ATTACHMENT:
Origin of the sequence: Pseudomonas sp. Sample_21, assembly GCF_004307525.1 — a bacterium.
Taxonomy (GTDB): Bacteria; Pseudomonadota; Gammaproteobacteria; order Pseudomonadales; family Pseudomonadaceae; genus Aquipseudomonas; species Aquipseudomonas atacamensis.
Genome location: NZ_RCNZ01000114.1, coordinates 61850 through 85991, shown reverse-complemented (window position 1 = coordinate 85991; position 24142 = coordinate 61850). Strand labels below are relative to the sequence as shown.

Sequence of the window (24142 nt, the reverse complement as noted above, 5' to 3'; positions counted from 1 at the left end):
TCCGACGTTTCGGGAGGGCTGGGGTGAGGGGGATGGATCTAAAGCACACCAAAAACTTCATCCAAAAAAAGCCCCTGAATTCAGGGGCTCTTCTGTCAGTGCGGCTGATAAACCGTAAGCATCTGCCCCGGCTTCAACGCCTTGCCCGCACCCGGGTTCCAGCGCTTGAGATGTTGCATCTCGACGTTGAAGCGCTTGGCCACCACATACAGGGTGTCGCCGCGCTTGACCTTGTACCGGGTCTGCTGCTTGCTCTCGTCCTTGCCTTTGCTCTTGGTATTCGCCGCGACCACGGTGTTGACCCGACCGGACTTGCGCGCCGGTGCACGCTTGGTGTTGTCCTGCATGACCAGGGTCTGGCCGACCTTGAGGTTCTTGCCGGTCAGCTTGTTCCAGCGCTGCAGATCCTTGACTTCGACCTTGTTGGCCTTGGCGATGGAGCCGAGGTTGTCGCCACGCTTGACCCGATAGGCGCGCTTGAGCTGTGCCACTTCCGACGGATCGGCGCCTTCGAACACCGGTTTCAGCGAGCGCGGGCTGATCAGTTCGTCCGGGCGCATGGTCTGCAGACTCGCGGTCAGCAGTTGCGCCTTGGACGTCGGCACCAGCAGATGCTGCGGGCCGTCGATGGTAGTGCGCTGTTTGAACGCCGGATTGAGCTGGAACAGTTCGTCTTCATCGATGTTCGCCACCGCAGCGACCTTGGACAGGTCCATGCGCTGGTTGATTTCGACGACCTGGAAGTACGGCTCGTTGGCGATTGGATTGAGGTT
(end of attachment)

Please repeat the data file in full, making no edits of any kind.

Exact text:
Origin of the sequence: Pseudomonas sp. Sample_21, assembly GCF_004307525.1 — a bacterium.
Taxonomy (GTDB): Bacteria; Pseudomonadota; Gammaproteobacteria; order Pseudomonadales; family Pseudomonadaceae; genus Aquipseudomonas; species Aquipseudomonas atacamensis.
Genome location: NZ_RCNZ01000114.1, coordinates 61850 through 85991, shown reverse-complemented (window position 1 = coordinate 85991; position 24142 = coordinate 61850). Strand labels below are relative to the sequence as shown.

Sequence of the window (24142 nt, the reverse complement as noted above, 5' to 3'; positions counted from 1 at the left end):
TCCGACGTTTCGGGAGGGCTGGGGTGAGGGGGATGGATCTAAAGCACACCAAAAACTTCATCCAAAAAAAGCCCCTGAATTCAGGGGCTCTTCTGTCAGTGCGGCTGATAAACCGTAAGCATCTGCCCCGGCTTCAACGCCTTGCCCGCACCCGGGTTCCAGCGCTTGAGATGTTGCATCTCGACGTTGAAGCGCTTGGCCACCACATACAGGGTGTCGCCGCGCTTGACCTTGTACCGGGTCTGCTGCTTGCTCTCGTCCTTGCCTTTGCTCTTGGTATTCGCCGCGACCACGGTGTTGACCCGACCGGACTTGCGCGCCGGTGCACGCTTGGTGTTGTCCTGCATGACCAGGGTCTGGCCGACCTTGAGGTTCTTGCCGGTCAGCTTGTTCCAGCGCTGCAGATCCTTGACTTCGACCTTGTTGGCCTTGGCGATGGAGCCGAGGTTGTCGCCACGCTTGACCCGATAGGCGCGCTTGAGCTGTGCCACTTCCGACGGATCGGCGCCTTCGAACACCGGTTTCAGCGAGCGCGGGCTGATCAGTTCGTCCGGGCGCATGGTCTGCAGACTCGCGGTCAGCAGTTGCGCCTTGGACGTCGGCACCAGCAGATGCTGCGGGCCGTCGATGGTAGTGCGCTGTTTGAACGCCGGATTGAGCTGGAACAGTTCGTCTTCATCGATGTTCGCCACCGCAGCGACCTTGGACAGGTCCATGCGCTGGTTGATTTCGACGACCTGGAAGTACGGCTCGTTGGCGATTGGATTGAGGTT